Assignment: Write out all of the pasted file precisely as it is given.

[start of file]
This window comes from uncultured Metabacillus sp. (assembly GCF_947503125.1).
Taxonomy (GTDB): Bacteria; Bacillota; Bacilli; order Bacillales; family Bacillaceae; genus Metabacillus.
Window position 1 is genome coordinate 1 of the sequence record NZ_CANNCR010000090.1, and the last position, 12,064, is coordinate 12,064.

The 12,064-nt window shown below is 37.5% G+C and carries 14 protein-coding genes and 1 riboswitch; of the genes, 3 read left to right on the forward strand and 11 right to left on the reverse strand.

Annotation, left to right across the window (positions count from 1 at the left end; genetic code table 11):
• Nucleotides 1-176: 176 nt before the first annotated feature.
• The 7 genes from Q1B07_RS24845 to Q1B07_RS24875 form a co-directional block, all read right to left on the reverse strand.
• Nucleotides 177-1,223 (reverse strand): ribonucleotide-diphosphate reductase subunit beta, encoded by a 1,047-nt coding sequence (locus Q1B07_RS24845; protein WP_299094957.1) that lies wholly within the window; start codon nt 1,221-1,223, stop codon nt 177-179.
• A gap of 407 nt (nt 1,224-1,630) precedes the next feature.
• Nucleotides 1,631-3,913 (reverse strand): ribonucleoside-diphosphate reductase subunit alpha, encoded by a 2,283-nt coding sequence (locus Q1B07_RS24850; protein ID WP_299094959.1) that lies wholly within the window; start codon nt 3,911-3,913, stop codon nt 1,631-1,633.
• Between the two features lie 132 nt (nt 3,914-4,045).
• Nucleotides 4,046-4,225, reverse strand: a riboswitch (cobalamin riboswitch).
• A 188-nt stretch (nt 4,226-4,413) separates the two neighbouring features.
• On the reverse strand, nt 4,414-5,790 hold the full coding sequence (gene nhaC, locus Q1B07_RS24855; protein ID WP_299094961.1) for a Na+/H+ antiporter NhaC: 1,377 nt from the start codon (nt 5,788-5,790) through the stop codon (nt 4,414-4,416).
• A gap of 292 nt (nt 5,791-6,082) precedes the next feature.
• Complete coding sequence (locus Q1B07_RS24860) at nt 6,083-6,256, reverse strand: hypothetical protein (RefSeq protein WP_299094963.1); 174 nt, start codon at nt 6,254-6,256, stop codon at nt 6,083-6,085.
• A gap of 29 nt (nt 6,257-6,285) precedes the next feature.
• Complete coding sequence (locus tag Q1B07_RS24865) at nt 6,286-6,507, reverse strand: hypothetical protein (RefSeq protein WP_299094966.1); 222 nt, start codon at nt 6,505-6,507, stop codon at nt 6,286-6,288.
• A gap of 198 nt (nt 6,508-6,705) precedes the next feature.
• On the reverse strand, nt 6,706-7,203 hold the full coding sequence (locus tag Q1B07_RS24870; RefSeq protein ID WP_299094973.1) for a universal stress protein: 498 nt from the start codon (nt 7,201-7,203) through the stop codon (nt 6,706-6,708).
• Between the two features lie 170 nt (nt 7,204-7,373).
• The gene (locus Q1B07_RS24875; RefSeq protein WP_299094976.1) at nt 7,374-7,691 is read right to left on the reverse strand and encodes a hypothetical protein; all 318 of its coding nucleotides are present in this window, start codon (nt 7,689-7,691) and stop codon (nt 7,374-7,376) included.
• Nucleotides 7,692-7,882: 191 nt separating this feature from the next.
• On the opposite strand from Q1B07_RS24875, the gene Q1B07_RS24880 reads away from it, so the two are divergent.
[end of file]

This window comes from uncultured Metabacillus sp. (assembly GCF_947503125.1).
Taxonomy (GTDB): Bacteria; Bacillota; Bacilli; order Bacillales; family Bacillaceae; genus Metabacillus.
Window position 1 is genome coordinate 1 of the sequence record NZ_CANNCR010000090.1, and the last position, 12,064, is coordinate 12,064.

The 12,064-nt window shown below is 37.5% G+C and carries 14 protein-coding genes and 1 riboswitch; of the genes, 3 read left to right on the forward strand and 11 right to left on the reverse strand.

Annotation, left to right across the window (positions count from 1 at the left end; genetic code table 11):
• Nucleotides 1-176: 176 nt before the first annotated feature.
• The 7 genes from Q1B07_RS24845 to Q1B07_RS24875 form a co-directional block, all read right to left on the reverse strand.
• Nucleotides 177-1,223 (reverse strand): ribonucleotide-diphosphate reductase subunit beta, encoded by a 1,047-nt coding sequence (locus Q1B07_RS24845; protein WP_299094957.1) that lies wholly within the window; start codon nt 1,221-1,223, stop codon nt 177-179.
• A gap of 407 nt (nt 1,224-1,630) precedes the next feature.
• Nucleotides 1,631-3,913 (reverse strand): ribonucleoside-diphosphate reductase subunit alpha, encoded by a 2,283-nt coding sequence (locus Q1B07_RS24850; protein ID WP_299094959.1) that lies wholly within the window; start codon nt 3,911-3,913, stop codon nt 1,631-1,633.
• Between the two features lie 132 nt (nt 3,914-4,045).
• Nucleotides 4,046-4,225, reverse strand: a riboswitch (cobalamin riboswitch).
• A 188-nt stretch (nt 4,226-4,413) separates the two neighbouring features.
• On the reverse strand, nt 4,414-5,790 hold the full coding sequence (gene nhaC, locus Q1B07_RS24855; protein ID WP_299094961.1) for a Na+/H+ antiporter NhaC: 1,377 nt from the start codon (nt 5,788-5,790) through the stop codon (nt 4,414-4,416).
• A gap of 292 nt (nt 5,791-6,082) precedes the next feature.
• Complete coding sequence (locus Q1B07_RS24860) at nt 6,083-6,256, reverse strand: hypothetical protein (RefSeq protein WP_299094963.1); 174 nt, start codon at nt 6,254-6,256, stop codon at nt 6,083-6,085.
• A gap of 29 nt (nt 6,257-6,285) precedes the next feature.
• Complete coding sequence (locus tag Q1B07_RS24865) at nt 6,286-6,507, reverse strand: hypothetical protein (RefSeq protein WP_299094966.1); 222 nt, start codon at nt 6,505-6,507, stop codon at nt 6,286-6,288.
• A gap of 198 nt (nt 6,508-6,705) precedes the next feature.
• On the reverse strand, nt 6,706-7,203 hold the full coding sequence (locus tag Q1B07_RS24870; RefSeq protein ID WP_299094973.1) for a universal stress protein: 498 nt from the start codon (nt 7,201-7,203) through the stop codon (nt 6,706-6,708).
• Between the two features lie 170 nt (nt 7,204-7,373).
• The gene (locus Q1B07_RS24875; RefSeq protein WP_299094976.1) at nt 7,374-7,691 is read right to left on the reverse strand and encodes a hypothetical protein; all 318 of its coding nucleotides are present in this window, start codon (nt 7,689-7,691) and stop codon (nt 7,374-7,376) included.
• Nucleotides 7,692-7,882: 191 nt separating this feature from the next.
• On the opposite strand from Q1B07_RS24875, the gene Q1B07_RS24880 reads away from it, so the two are divergent.